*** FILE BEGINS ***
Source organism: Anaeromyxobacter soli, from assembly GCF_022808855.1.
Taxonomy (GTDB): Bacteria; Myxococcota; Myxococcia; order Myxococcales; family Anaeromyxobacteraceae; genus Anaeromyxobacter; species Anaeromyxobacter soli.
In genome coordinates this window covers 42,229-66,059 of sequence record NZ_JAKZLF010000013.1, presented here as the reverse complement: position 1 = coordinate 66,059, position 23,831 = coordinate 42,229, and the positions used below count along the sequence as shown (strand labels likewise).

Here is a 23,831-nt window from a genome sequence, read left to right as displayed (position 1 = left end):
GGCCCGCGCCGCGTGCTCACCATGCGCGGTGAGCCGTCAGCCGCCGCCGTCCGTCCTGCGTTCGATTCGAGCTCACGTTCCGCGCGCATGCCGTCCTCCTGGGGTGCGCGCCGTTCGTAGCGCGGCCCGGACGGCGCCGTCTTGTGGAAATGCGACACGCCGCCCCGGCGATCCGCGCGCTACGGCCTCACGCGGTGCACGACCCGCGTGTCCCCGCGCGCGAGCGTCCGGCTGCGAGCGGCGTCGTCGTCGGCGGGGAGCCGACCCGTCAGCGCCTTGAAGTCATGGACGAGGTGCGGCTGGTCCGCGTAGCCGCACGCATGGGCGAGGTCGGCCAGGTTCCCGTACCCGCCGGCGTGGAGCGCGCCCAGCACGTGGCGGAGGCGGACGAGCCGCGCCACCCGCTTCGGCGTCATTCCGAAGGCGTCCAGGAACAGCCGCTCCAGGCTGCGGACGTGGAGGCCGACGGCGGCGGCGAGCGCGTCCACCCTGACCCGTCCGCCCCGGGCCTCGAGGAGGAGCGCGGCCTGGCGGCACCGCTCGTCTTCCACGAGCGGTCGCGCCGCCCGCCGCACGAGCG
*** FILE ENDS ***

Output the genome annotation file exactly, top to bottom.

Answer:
Source organism: Anaeromyxobacter soli, from assembly GCF_022808855.1.
Taxonomy (GTDB): Bacteria; Myxococcota; Myxococcia; order Myxococcales; family Anaeromyxobacteraceae; genus Anaeromyxobacter; species Anaeromyxobacter soli.
In genome coordinates this window covers 42,229-66,059 of sequence record NZ_JAKZLF010000013.1, presented here as the reverse complement: position 1 = coordinate 66,059, position 23,831 = coordinate 42,229, and the positions used below count along the sequence as shown (strand labels likewise).

Here is a 23,831-nt window from a genome sequence, read left to right as displayed (position 1 = left end):
GGCCCGCGCCGCGTGCTCACCATGCGCGGTGAGCCGTCAGCCGCCGCCGTCCGTCCTGCGTTCGATTCGAGCTCACGTTCCGCGCGCATGCCGTCCTCCTGGGGTGCGCGCCGTTCGTAGCGCGGCCCGGACGGCGCCGTCTTGTGGAAATGCGACACGCCGCCCCGGCGATCCGCGCGCTACGGCCTCACGCGGTGCACGACCCGCGTGTCCCCGCGCGCGAGCGTCCGGCTGCGAGCGGCGTCGTCGTCGGCGGGGAGCCGACCCGTCAGCGCCTTGAAGTCATGGACGAGGTGCGGCTGGTCCGCGTAGCCGCACGCATGGGCGAGGTCGGCCAGGTTCCCGTACCCGCCGGCGTGGAGCGCGCCCAGCACGTGGCGGAGGCGGACGAGCCGCGCCACCCGCTTCGGCGTCATTCCGAAGGCGTCCAGGAACAGCCGCTCCAGGCTGCGGACGTGGAGGCCGACGGCGGCGGCGAGCGCGTCCACCCTGACCCGTCCGCCCCGGGCCTCGAGGAGGAGCGCGGCCTGGCGGCACCGCTCGTCTTCCACGAGCGGTCGCGCCGCCCGCCGCACGAGCG